Joined: Jan 2004
Posts: 6,426
Jeff Steinborn Offline OP
Chatter Elite

Submitted by Art and Barb Straub

“Help! Help!” honked Frances the frantic floundering Focus as her deluded Master drove squarely into an enormous pond of water gathered between three hulking mounds of snow of behemoth size! Frances had every reason to toot, as what appeared to be an ice-covered roadway turned out to be a water trap, waiting to suck a hapless azure blue Ford into its grip. Only the new tires Frances acquired weeks ago kept master and mistress from spending some uncomfortable time in the maws of the hungry pond, phoning for a wrecker. Lesson learned. Lesson passed on.

Hemp, pot, marijuana, weed, green wave, cannabis, call it what you will, the terms appear in headlines, broadcasts and bylines in many a news media these days. In the colonial days, it was required by law to grow hemp, later, it was unlawful TO grow hemp. Our personal history goes back to those days when farmers in southern states had grown the plant in order to make rope and canvas, ropes for ships, canvas for covered wagons. (No, we didn’t arrive in a covered wagon, our grandfolks did.)

As sources of hemp (Manila, in the Philippines) were cut off by World War II, growing hemp was a profitable farming operation until it was out-lawed. Unfortunately, birds loved the seeds, and being the patriots they are, brought their treasures north to roadside ditches, barnyards, pastures and the like in the Henderson/LeSueur area. The leaves and tall plants were an absolute ‘no-no,’ it was unlawful to grow the aromatic vegetation, and parents ‘railed agin’ it.’

One of the farm chores for children when one was not swinging on the hay ropes in the barn, playing “Annie Annie Over the Rooftop” and “Kick the Can,” was to chop, spray with chemicals or pull the dreaded green weed. In one’s guilt laden mind, one pictured a government agent peering out from behind the bushes ready to pounce on the mischievous child who might be experimenting with the aromatic plant. Such behavior would have been as serious as tapping the ‘still’ in the woods.

From the fear of being caught arose a number of stories, too juicy to not relate. One May day while scrabbling for morel mushrooms in the woodland, before the leaves appeared on the deciduous trees, we came upon a ten by twelve-foot spaded area. Imprinted in the rich black leafmold, one could see, very evenly spaced, knuckle prints. Curious cats that we were, digging into the center of a little mound, odd little seeds were exposed. The light dawned. Someone was growing ‘pot!’ Ahah! The little devil on left shoulder said, “Remove the seeds, plant oat seeds in their place.” Fiendish, yes! An angel on the right muscle countered, “But…when the oats grow, the seeder would think he’d been hoodwinked, and would wipe out the supplier, and we would be guilt of a gangland slaying.” Scrap that thought! More hemp stories another day.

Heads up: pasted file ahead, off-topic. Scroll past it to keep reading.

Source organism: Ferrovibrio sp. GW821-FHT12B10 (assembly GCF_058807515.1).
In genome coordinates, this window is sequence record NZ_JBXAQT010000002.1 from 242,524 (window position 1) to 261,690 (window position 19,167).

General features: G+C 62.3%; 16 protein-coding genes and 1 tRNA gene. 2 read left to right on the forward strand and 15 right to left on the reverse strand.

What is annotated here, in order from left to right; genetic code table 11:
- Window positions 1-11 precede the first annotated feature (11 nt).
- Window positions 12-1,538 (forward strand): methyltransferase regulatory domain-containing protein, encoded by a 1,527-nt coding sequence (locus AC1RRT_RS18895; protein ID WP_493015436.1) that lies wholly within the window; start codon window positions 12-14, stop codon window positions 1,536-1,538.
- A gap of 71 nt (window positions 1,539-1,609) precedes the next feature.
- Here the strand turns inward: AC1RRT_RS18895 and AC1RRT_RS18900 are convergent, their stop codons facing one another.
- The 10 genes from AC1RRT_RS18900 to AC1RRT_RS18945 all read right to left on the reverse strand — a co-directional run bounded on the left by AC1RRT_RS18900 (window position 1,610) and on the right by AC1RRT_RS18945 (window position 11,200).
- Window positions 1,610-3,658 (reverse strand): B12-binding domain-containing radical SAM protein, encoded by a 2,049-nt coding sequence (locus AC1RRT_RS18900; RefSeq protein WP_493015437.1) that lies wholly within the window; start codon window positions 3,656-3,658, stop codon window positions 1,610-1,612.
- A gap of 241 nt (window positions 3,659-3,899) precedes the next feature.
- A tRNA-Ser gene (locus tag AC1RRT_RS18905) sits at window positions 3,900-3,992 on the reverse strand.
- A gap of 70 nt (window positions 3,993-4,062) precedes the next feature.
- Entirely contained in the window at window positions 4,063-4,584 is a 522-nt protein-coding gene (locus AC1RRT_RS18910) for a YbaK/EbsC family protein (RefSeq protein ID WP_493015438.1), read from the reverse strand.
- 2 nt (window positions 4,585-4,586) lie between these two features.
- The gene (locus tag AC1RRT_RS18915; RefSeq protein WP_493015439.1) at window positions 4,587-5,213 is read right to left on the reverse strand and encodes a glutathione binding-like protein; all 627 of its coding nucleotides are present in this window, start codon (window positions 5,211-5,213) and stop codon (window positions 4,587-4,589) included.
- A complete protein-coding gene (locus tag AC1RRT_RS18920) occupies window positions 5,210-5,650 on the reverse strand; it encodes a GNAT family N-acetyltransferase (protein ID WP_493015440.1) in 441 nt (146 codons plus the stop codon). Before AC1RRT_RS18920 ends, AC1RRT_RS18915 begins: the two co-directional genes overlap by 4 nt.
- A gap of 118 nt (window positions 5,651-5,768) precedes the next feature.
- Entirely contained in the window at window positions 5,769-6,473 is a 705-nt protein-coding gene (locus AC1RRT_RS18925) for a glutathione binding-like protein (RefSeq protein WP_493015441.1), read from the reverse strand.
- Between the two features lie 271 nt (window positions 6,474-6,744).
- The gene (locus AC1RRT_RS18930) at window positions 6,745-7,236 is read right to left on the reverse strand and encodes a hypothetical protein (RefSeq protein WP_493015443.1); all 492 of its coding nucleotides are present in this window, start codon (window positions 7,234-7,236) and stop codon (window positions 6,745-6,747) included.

The birds and the beasts continue to endure intense weather pressure. Pheasants, turkeys, deer, etc., are in dire straits. Spring WILL persevere, in spite of trials and tribulations. Flocks of horned larks have grown in numbers from three to seven and nine. Mini-blizzards of snow buntings rise from roadside ditches. The subtle appearance in windblown snow of single oak leaves lifts one’s spirit. The leaves of most deciduous trees have begun the process of decay, while red oak trees reluctantly loose their individual leaflets to the earth. “Many oak leaves remain over winter, protecting the trees from disease by reducing the number of tiny wounds created when leaf stems separate from the branches.” (That, by an unknown author.) Off with the old, on with the new.

Red-winged blackbirds were not deterred by the mini-blizzard of March second, rising from alongside country roads as they searched for any form of scattered seed bits. March 1st, the delicate aroma of skunk perfume drifted across the countryside west of Henderson, perhaps the result of a squished black and white kitty? Great horned owls on their nightly prowls are not the least persnickety when it comes to bringing skunk tidbits back to their nestlings.

Raccoons rage and range throughout woodlands, angry and upset by the unfilled promises of bare earth and tasty treasures.
Precious acorns, energy for deer and turkeys, have long since been devoured by hungry beasts, sending fox squirrels into Amur maples to harvest the remaining fruits. Starving squirrels expose themselves to the risk of a variety of hawks desperately seeking energy for their scrawny bodies. Yes, this spring finds most every creature in the throes of a seemingly endless winter. Now, those of “that age,” please share your hemp stories with us.